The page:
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Austin tops list of best performing cities in America

Austin, Texas, skyline, downtown
Austin is back on top, thanks to a booming tech sector and heavy population growth.  Photo by Ed Schipul/Flickr
Justin Terveen Dallas skyline
Dallas ranked seventh on the list of best-performing cities thanks to a diverse economy and strong job growth.  Photo by Justin Terveen
Houston skyline downtown at night
Houston dropped four spots from last year, but its energy sector keeps it in the top 10, at No. 8.
Austin, Texas, skyline, downtown
Justin Terveen Dallas skyline
Houston skyline downtown at night

In a new study examining the best performing cities in the United States — those booming metros where jobs are being created and sustained — Texas has once again flexed its muscle. Three Texas cities rank in the top 10 and seven in the top 25, including Austin, the top-performing city in the country.

Austin re-established itself as the top city in the country after falling to second last year. Thanks to a booming tech sector and Austin’s chamber of commerce, the city and surrounding area rates among the best for job and wage growth.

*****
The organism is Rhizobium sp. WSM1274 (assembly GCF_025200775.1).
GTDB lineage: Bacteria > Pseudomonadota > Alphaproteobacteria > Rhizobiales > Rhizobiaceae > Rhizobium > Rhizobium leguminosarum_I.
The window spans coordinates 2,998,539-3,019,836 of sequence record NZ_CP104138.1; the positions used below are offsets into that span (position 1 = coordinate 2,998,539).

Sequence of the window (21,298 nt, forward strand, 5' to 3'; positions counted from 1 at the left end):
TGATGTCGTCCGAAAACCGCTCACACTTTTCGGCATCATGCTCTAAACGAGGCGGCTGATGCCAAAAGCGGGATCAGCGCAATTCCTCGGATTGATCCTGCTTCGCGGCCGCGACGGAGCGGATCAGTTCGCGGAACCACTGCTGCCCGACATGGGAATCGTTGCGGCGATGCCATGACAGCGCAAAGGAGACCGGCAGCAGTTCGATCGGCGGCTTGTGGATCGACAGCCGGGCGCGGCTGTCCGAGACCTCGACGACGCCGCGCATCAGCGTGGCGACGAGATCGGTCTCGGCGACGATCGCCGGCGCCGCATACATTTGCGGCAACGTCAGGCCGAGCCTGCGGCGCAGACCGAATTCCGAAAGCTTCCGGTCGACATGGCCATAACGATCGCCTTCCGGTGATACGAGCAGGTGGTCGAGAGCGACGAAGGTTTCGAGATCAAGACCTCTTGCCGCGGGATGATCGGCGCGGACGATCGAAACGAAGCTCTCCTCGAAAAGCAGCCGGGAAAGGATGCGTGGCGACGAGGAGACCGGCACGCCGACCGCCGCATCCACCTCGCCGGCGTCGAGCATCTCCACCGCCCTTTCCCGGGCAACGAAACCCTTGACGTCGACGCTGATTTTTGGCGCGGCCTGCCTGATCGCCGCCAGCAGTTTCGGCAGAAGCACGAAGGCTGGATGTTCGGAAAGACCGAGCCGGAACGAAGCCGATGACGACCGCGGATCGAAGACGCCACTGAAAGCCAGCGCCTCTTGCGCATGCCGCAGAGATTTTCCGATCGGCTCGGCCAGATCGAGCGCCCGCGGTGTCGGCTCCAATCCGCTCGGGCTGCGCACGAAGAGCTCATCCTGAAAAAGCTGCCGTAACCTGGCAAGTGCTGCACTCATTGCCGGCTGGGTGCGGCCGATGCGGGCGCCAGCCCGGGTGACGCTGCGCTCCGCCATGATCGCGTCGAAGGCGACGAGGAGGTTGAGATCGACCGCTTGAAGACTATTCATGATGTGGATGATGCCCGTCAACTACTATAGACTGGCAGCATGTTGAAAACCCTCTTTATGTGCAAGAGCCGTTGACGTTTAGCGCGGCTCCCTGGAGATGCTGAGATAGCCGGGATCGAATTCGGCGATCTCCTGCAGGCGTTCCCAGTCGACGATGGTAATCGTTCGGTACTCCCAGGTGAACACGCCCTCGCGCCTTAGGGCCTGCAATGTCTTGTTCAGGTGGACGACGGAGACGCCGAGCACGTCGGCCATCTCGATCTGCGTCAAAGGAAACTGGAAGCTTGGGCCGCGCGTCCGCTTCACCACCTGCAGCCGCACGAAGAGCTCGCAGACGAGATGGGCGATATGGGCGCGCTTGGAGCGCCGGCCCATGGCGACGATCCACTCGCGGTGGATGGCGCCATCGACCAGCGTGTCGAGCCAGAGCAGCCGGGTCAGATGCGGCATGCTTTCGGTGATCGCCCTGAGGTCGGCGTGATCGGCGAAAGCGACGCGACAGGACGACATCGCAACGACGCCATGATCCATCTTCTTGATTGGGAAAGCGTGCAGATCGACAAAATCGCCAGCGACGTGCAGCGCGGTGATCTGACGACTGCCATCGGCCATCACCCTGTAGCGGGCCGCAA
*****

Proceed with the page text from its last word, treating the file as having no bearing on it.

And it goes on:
Dallas-Plano-Irving jumped up seven spots since last year to come in at No. 7, while Houston dropped four spots to sit right behind Dallas at No. 8. Dallas’ diverse economy and strong year-to-year growth from July 2012 to July 2013 helped boost it above Houston.

Meanwhile, Houston’s energy market continues to propel the region as more jobs pour into the city to meet the demand created by oil and gas companies.

The four other Texas metros to make the top 25 are San Antonio-New Braunfels (12), Fort Worth-Arlington (16), Corpus Christi (17) and Laredo (22). The next-best-represented states were Colorado and California, with four metros each. Provo-Orem, Utah, and San Francisco-San Mateo-Redwood City round out the top three after Austin.

Milken Institute puts out the annual index, which includes measures of job, wage and technology performance to rank the nation's 200 large metropolitan areas and 179 smaller metros, but it does not factor in quality-of-life metrics such as commute times or housing costs. Employment growth is weighted most heavily due to its critical importance to community vitality, according to the institute's website.

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